Health warning as winter vomiting bug spreads across Northern Ireland

That sickly feeling - beware the winter 'vomiting bug'

That sickly feeling - beware the winter 'vomiting bug'

The Public Health Agency (PHA) is making people aware of the presence of the winter vomiting and diarrhoea virus, also known as norovirus, circulating in the community.

The virus has been impacting nursing and residential homes, as well as some hospital services.

The PHA recommends simple, practical steps to minimise the risk of contracting the illness and of spreading the virus, especially to older people and those with underlying health conditions who may be more vulnerable.

Dr Lorraine Doherty, Assistant Director of Public Health (Health Protection) at the PHA, said: “It’s not unusual to see an increase in the winter vomiting and diarrhoea virus at this time of year, so we are urging people to take extra care with hand hygiene and, if you have the illness, take simple steps to prevent the spread.

“The most common symptoms are nausea, vomiting and diarrhoea, which can begin suddenly. This can also be accompanied by a raised temperature, headache and sore limbs.

“It is very important that people who have symptoms do not visit hospitals, their GP surgery, or nursing and residential homes. The illness can last as little as 12 hours or up to three days and the best treatment is to stay at home, rest, take plenty of fluids, and reduce contact with others, both in the home and at work.”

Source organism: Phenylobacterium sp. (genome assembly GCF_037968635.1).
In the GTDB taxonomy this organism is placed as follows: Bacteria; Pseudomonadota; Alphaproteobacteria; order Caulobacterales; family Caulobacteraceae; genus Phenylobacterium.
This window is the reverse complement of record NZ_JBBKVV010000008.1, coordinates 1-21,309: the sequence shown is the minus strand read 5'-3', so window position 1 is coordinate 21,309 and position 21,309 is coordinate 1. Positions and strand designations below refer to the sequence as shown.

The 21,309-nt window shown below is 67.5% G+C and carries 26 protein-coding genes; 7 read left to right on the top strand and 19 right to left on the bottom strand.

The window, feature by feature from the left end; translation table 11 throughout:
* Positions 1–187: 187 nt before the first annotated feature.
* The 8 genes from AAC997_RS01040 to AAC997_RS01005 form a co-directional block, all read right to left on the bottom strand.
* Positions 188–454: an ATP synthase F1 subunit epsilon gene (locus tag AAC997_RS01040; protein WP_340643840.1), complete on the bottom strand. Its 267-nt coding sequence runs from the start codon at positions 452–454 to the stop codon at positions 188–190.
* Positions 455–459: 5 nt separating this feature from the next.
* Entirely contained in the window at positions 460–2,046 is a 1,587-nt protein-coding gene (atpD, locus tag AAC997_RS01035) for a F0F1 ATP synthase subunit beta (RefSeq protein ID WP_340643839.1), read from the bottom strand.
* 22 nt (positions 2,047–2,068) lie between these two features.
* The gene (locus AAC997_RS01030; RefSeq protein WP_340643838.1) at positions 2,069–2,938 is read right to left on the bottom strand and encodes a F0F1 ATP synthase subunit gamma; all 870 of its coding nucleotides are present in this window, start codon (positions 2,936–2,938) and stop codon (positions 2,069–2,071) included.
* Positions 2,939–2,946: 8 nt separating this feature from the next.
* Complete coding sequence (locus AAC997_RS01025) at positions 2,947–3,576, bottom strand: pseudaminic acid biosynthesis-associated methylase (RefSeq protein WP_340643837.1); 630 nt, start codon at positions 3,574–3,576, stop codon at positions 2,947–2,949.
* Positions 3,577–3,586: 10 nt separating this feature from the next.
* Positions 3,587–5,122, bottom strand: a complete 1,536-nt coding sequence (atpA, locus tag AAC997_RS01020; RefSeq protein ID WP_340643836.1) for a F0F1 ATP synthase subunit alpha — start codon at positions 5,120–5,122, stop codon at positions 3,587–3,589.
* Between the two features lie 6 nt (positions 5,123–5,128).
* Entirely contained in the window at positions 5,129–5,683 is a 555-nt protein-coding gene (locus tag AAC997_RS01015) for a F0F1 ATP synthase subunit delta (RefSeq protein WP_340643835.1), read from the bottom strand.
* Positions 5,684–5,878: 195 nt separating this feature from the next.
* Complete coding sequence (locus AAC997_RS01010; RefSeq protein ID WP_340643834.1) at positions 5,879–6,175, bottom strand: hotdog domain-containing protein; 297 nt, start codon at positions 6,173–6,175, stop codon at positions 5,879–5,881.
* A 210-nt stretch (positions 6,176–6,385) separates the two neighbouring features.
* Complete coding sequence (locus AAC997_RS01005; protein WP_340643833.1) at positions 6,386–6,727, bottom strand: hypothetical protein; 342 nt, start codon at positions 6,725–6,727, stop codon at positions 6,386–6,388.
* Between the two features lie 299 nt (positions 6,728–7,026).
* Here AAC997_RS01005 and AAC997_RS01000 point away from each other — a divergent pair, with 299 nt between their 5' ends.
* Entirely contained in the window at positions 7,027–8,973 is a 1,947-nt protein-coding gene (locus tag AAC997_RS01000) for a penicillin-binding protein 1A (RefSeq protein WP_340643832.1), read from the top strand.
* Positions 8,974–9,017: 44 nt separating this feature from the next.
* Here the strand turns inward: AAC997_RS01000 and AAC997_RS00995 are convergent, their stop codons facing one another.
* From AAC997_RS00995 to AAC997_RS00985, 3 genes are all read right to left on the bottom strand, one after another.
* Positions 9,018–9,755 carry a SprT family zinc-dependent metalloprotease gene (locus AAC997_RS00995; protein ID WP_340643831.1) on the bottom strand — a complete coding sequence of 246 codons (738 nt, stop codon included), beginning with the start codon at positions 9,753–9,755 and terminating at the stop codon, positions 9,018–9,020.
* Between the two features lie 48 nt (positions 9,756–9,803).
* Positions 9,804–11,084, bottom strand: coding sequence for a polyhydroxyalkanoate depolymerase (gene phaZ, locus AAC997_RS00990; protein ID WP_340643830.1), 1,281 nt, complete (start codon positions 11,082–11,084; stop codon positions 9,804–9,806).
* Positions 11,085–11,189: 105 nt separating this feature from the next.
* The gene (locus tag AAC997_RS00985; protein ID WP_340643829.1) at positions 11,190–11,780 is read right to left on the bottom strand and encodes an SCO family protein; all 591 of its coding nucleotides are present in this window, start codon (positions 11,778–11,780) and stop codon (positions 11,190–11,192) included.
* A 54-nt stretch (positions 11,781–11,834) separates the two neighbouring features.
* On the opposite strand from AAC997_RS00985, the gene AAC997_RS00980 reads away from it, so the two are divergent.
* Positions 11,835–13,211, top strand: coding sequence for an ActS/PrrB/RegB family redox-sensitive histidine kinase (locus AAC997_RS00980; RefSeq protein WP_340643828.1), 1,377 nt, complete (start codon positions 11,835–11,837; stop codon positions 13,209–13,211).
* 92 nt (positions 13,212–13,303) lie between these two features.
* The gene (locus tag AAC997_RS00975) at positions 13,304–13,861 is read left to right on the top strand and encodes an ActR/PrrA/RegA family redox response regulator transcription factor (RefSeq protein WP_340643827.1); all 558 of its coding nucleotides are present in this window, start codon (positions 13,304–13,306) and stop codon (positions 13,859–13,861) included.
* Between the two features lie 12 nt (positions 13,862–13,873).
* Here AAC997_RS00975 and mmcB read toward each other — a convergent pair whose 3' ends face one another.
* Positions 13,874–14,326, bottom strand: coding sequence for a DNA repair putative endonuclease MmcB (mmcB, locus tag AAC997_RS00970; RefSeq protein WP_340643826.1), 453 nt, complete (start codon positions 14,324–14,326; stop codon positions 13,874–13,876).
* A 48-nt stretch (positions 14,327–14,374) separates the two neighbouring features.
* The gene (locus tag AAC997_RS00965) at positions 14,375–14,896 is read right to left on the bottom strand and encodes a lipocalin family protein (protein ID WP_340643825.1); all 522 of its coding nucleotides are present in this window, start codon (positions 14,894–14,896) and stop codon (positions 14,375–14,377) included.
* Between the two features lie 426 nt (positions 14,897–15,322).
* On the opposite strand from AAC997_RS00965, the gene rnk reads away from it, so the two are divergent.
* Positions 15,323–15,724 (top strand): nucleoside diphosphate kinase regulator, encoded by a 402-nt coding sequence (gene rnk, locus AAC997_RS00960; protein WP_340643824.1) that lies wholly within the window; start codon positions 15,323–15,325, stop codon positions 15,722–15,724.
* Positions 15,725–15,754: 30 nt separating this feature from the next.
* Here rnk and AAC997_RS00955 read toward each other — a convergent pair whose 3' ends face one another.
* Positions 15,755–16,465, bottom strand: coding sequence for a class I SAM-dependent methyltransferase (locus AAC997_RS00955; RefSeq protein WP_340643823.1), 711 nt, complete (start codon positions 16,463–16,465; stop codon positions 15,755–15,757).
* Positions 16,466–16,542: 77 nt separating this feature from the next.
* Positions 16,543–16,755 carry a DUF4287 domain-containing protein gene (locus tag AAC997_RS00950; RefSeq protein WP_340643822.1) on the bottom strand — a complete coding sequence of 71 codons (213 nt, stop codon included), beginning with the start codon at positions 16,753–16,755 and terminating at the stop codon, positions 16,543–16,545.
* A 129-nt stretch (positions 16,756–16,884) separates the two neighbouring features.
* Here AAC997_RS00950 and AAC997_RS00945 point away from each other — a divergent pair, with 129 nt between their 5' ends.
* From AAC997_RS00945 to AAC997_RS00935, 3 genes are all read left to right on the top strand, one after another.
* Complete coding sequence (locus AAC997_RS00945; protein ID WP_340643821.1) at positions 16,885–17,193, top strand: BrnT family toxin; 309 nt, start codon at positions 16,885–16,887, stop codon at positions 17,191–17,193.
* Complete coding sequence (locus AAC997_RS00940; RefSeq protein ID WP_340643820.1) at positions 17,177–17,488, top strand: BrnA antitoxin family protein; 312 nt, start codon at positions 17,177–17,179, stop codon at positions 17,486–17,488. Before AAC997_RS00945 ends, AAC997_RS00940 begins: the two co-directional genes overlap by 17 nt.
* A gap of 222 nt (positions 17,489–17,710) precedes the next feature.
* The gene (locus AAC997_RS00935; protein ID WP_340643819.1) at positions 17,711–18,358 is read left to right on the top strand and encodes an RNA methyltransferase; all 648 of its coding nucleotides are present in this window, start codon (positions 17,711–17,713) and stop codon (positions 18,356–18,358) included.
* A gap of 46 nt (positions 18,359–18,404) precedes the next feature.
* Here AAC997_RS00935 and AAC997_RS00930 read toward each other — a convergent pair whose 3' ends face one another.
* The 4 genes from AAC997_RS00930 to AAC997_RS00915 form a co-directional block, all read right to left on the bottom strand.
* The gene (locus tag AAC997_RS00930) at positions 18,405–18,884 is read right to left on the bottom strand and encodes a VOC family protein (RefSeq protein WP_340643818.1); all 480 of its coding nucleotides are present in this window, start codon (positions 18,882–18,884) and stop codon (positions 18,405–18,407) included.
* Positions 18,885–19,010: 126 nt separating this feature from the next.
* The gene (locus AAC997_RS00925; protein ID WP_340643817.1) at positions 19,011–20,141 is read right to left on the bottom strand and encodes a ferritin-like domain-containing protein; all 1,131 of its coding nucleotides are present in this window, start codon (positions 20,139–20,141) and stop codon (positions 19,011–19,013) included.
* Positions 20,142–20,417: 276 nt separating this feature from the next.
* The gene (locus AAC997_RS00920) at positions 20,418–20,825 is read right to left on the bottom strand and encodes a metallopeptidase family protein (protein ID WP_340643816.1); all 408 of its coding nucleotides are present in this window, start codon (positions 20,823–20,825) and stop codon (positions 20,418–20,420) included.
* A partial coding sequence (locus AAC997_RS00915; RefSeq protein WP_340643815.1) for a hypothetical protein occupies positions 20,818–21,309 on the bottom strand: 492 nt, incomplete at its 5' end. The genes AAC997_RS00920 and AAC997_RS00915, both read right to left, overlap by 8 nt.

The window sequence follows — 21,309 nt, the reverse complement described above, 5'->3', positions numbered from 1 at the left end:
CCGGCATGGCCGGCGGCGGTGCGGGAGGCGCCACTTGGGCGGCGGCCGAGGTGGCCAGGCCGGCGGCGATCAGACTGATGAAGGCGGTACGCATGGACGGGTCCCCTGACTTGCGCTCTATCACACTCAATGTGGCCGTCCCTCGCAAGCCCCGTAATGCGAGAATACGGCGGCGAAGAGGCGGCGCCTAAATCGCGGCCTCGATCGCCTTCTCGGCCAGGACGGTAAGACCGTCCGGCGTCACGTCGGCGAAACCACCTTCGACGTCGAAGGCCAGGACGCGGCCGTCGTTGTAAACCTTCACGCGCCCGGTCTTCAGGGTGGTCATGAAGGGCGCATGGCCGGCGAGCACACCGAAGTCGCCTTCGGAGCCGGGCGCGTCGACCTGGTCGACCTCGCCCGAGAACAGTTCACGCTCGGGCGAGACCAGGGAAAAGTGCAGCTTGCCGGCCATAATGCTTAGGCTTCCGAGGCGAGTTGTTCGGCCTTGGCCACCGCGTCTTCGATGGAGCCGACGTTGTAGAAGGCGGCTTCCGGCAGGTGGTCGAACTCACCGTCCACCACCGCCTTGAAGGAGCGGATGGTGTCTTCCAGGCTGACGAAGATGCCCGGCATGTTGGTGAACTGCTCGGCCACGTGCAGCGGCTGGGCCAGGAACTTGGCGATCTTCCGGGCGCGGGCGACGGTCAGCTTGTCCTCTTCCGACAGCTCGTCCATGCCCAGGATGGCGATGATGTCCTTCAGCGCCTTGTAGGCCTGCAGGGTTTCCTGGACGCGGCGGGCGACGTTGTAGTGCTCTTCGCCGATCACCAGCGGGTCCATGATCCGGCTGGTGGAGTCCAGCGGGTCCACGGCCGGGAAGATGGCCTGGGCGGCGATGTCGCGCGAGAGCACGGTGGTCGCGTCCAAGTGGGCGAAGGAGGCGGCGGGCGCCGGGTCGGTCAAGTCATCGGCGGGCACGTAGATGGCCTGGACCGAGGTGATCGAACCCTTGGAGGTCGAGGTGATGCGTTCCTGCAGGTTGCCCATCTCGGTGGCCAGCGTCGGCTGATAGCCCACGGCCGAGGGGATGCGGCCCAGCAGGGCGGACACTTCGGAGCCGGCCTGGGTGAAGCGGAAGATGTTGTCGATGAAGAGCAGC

The very infectious virus can be easily spread in close-knit communities such as residential or nursing homes, schools, hospitals and workplaces.

The PHA recommends taking the following steps to help protect ourselves and others:

Always maintain good personal hygiene, in particular wash your hands after going to the toilet and before preparing or eating food.

If you are vomiting or have diarrhoea, don’t visit friends or relatives in hospital or residential and nursing homes, and avoid visiting your GP’s surgery – it is much better to phone for advice first.

Stay off school or work, until at least 48 hours after any symptoms stop.

Dr Doherty continued: “The reality for most people is that this is a short-term, unpleasant illness, with most of us getting better within a few days.

“However, we can all play our part in keeping it at bay and helping to protect more vulnerable people, to whom it can present a more serious risk. The PHA greatly values everyone’s help in following this advice.”

For further information for patients and visitors to healthcare facilities on norovirus and how to prevent the spread of infection, visit www.pha.site/leafletsHCAI

Also see: Advice on how to stay well at Christmas